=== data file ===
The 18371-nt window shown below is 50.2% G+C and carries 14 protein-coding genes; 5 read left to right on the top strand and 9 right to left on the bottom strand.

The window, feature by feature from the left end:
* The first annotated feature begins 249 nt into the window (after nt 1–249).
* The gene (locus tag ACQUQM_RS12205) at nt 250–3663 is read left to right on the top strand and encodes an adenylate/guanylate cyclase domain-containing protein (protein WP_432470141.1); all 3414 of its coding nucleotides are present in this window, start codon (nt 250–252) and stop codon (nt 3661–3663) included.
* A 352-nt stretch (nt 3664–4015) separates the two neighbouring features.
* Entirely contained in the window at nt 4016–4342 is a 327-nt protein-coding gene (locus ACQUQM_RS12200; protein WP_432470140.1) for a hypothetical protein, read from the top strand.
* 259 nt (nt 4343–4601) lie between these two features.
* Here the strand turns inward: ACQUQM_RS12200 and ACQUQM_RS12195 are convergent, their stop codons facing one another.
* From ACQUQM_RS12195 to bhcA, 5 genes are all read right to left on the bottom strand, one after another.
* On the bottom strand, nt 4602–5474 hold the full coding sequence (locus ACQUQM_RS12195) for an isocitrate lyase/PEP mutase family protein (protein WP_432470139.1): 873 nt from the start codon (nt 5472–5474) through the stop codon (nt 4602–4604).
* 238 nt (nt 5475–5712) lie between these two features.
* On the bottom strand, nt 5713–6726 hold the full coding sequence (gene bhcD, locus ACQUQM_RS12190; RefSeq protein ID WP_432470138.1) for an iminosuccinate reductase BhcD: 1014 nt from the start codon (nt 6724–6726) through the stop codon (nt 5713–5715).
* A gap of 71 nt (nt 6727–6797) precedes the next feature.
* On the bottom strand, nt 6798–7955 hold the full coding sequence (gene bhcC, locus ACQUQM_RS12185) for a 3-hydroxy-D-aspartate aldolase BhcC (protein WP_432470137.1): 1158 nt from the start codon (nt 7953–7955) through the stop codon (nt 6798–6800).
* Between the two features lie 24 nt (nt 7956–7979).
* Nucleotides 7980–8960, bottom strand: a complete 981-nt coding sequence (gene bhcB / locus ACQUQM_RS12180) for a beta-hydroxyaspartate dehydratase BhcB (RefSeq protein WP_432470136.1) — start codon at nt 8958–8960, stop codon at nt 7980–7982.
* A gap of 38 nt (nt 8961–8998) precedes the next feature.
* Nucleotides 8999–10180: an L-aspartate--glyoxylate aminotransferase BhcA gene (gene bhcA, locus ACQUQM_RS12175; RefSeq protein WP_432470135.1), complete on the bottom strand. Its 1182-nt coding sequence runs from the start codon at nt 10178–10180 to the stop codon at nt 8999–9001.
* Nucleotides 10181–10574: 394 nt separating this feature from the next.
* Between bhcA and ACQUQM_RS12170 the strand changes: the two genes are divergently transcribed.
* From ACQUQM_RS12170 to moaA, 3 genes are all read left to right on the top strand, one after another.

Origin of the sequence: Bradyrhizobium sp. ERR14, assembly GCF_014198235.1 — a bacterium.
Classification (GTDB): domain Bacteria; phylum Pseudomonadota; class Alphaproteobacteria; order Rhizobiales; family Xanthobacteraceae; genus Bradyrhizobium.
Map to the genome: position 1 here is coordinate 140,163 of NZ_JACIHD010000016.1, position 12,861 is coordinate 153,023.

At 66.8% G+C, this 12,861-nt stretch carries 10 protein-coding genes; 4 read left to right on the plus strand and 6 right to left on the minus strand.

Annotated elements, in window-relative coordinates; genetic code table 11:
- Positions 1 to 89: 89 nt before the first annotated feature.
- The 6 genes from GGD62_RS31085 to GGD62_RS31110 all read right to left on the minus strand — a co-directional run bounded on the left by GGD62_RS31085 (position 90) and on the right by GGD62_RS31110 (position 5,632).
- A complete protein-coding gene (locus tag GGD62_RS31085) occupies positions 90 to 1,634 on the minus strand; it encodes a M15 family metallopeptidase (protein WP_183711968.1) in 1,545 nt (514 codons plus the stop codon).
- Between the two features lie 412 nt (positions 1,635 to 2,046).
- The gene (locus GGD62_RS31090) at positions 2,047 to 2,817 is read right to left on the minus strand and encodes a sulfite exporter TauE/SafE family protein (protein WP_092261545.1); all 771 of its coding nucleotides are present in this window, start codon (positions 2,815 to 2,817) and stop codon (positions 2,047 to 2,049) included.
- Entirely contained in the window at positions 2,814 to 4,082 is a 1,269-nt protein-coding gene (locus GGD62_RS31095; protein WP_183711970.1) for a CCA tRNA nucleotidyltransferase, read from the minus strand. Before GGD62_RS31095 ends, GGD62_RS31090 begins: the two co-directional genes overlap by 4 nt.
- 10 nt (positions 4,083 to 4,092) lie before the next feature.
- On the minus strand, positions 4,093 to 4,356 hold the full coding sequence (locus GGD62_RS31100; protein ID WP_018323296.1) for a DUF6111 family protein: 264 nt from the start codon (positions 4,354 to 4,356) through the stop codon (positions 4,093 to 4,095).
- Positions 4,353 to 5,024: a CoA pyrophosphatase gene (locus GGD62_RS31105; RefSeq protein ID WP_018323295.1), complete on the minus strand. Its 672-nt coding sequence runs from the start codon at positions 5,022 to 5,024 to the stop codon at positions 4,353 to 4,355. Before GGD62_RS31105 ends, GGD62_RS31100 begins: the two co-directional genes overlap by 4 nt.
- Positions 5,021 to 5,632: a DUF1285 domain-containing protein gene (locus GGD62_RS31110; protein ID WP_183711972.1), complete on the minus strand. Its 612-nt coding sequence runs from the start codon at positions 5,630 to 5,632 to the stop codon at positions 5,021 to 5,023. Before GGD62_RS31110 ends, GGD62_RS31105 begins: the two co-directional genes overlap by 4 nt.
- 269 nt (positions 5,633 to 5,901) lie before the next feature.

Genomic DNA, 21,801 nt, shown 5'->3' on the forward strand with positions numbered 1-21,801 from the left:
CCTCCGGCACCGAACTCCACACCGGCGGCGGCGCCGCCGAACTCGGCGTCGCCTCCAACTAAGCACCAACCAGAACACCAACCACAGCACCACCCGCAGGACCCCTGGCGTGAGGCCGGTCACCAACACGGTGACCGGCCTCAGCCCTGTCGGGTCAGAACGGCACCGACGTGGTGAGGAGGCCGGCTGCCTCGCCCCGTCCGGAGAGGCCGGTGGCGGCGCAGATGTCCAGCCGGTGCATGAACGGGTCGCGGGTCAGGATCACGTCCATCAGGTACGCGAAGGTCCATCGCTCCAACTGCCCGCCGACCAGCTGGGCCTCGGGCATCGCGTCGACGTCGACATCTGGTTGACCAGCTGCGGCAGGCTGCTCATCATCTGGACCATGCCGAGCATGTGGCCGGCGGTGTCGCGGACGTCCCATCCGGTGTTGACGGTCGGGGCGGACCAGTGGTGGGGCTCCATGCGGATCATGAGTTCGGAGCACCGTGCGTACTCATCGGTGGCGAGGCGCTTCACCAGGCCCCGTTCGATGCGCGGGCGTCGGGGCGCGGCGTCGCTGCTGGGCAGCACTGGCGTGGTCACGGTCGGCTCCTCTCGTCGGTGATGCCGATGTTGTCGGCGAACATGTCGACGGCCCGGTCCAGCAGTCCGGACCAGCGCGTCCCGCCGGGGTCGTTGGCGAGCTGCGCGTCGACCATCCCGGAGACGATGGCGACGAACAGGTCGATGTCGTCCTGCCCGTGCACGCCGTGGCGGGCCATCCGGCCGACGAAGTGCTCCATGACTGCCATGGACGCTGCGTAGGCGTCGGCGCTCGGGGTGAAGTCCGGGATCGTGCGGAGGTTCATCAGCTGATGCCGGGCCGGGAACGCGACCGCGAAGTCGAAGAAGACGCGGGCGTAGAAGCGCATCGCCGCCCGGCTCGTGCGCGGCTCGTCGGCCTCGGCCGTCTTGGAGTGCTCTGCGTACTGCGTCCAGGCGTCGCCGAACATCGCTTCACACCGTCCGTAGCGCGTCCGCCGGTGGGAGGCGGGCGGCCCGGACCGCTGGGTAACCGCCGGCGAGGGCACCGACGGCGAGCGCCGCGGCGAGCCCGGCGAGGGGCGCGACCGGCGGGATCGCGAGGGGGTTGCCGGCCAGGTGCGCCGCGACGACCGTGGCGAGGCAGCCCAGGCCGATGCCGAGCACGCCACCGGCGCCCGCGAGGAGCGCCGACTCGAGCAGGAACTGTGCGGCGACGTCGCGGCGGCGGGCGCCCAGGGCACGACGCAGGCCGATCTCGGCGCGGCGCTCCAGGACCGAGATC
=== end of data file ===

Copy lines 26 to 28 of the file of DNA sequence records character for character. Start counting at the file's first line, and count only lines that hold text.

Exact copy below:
Annotated elements, in window-relative coordinates; genetic code table 11:
- Positions 1 to 89: 89 nt before the first annotated feature.
- The 6 genes from GGD62_RS31085 to GGD62_RS31110 all read right to left on the minus strand — a co-directional run bounded on the left by GGD62_RS31085 (position 90) and on the right by GGD62_RS31110 (position 5,632).